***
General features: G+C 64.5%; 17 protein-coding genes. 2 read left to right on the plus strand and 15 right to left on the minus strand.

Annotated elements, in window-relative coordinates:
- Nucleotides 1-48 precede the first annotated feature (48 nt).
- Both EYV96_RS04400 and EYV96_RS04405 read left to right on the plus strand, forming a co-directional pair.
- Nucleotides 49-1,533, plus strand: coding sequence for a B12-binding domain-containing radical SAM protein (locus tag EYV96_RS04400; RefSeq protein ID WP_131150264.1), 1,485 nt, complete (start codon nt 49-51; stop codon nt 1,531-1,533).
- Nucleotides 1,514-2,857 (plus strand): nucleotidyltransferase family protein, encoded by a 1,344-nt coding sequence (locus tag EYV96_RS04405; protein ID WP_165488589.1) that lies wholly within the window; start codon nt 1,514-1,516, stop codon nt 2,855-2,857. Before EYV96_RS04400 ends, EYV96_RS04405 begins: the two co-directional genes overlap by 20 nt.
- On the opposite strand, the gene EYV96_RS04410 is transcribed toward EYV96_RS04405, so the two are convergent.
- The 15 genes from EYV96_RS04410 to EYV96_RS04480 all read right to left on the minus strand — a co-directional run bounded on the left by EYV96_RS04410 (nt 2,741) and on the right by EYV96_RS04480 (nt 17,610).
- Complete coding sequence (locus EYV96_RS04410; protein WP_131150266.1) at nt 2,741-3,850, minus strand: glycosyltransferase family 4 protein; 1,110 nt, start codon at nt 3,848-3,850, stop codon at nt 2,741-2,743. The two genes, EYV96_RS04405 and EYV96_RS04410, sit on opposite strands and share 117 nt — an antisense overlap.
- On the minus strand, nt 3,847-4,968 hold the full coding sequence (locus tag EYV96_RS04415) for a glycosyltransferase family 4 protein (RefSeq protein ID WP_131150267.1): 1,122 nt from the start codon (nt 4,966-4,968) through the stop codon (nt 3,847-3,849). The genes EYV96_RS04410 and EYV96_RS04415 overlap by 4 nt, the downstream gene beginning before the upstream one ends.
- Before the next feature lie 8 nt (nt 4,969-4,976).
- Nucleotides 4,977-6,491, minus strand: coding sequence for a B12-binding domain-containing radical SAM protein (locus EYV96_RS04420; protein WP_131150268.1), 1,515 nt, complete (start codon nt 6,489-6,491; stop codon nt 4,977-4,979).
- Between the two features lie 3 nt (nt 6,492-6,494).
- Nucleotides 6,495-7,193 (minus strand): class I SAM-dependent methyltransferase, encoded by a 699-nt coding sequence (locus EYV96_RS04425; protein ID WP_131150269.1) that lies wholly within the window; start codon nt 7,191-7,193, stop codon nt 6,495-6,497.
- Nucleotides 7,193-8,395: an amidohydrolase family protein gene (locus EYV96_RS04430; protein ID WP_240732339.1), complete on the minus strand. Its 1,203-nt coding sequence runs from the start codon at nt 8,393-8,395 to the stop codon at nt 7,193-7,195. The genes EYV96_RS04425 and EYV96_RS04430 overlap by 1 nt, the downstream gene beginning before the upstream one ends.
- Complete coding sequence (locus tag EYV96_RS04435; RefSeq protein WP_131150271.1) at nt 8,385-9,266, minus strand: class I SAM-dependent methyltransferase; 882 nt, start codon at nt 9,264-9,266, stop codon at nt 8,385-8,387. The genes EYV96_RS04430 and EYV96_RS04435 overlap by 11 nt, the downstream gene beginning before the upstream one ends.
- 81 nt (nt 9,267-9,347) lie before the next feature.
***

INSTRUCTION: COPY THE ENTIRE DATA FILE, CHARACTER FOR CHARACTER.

General features: G+C 64.5%; 17 protein-coding genes. 2 read left to right on the plus strand and 15 right to left on the minus strand.

Annotated elements, in window-relative coordinates:
- Nucleotides 1-48 precede the first annotated feature (48 nt).
- Both EYV96_RS04400 and EYV96_RS04405 read left to right on the plus strand, forming a co-directional pair.
- Nucleotides 49-1,533, plus strand: coding sequence for a B12-binding domain-containing radical SAM protein (locus tag EYV96_RS04400; RefSeq protein ID WP_131150264.1), 1,485 nt, complete (start codon nt 49-51; stop codon nt 1,531-1,533).
- Nucleotides 1,514-2,857 (plus strand): nucleotidyltransferase family protein, encoded by a 1,344-nt coding sequence (locus tag EYV96_RS04405; protein ID WP_165488589.1) that lies wholly within the window; start codon nt 1,514-1,516, stop codon nt 2,855-2,857. Before EYV96_RS04400 ends, EYV96_RS04405 begins: the two co-directional genes overlap by 20 nt.
- On the opposite strand, the gene EYV96_RS04410 is transcribed toward EYV96_RS04405, so the two are convergent.
- The 15 genes from EYV96_RS04410 to EYV96_RS04480 all read right to left on the minus strand — a co-directional run bounded on the left by EYV96_RS04410 (nt 2,741) and on the right by EYV96_RS04480 (nt 17,610).
- Complete coding sequence (locus EYV96_RS04410; protein WP_131150266.1) at nt 2,741-3,850, minus strand: glycosyltransferase family 4 protein; 1,110 nt, start codon at nt 3,848-3,850, stop codon at nt 2,741-2,743. The two genes, EYV96_RS04405 and EYV96_RS04410, sit on opposite strands and share 117 nt — an antisense overlap.
- On the minus strand, nt 3,847-4,968 hold the full coding sequence (locus tag EYV96_RS04415) for a glycosyltransferase family 4 protein (RefSeq protein ID WP_131150267.1): 1,122 nt from the start codon (nt 4,966-4,968) through the stop codon (nt 3,847-3,849). The genes EYV96_RS04410 and EYV96_RS04415 overlap by 4 nt, the downstream gene beginning before the upstream one ends.
- Before the next feature lie 8 nt (nt 4,969-4,976).
- Nucleotides 4,977-6,491, minus strand: coding sequence for a B12-binding domain-containing radical SAM protein (locus EYV96_RS04420; protein WP_131150268.1), 1,515 nt, complete (start codon nt 6,489-6,491; stop codon nt 4,977-4,979).
- Between the two features lie 3 nt (nt 6,492-6,494).
- Nucleotides 6,495-7,193 (minus strand): class I SAM-dependent methyltransferase, encoded by a 699-nt coding sequence (locus EYV96_RS04425; protein ID WP_131150269.1) that lies wholly within the window; start codon nt 7,191-7,193, stop codon nt 6,495-6,497.
- Nucleotides 7,193-8,395: an amidohydrolase family protein gene (locus EYV96_RS04430; protein ID WP_240732339.1), complete on the minus strand. Its 1,203-nt coding sequence runs from the start codon at nt 8,393-8,395 to the stop codon at nt 7,193-7,195. The genes EYV96_RS04425 and EYV96_RS04430 overlap by 1 nt, the downstream gene beginning before the upstream one ends.
- Complete coding sequence (locus tag EYV96_RS04435; RefSeq protein WP_131150271.1) at nt 8,385-9,266, minus strand: class I SAM-dependent methyltransferase; 882 nt, start codon at nt 9,264-9,266, stop codon at nt 8,385-8,387. The genes EYV96_RS04430 and EYV96_RS04435 overlap by 11 nt, the downstream gene beginning before the upstream one ends.
- 81 nt (nt 9,267-9,347) lie before the next feature.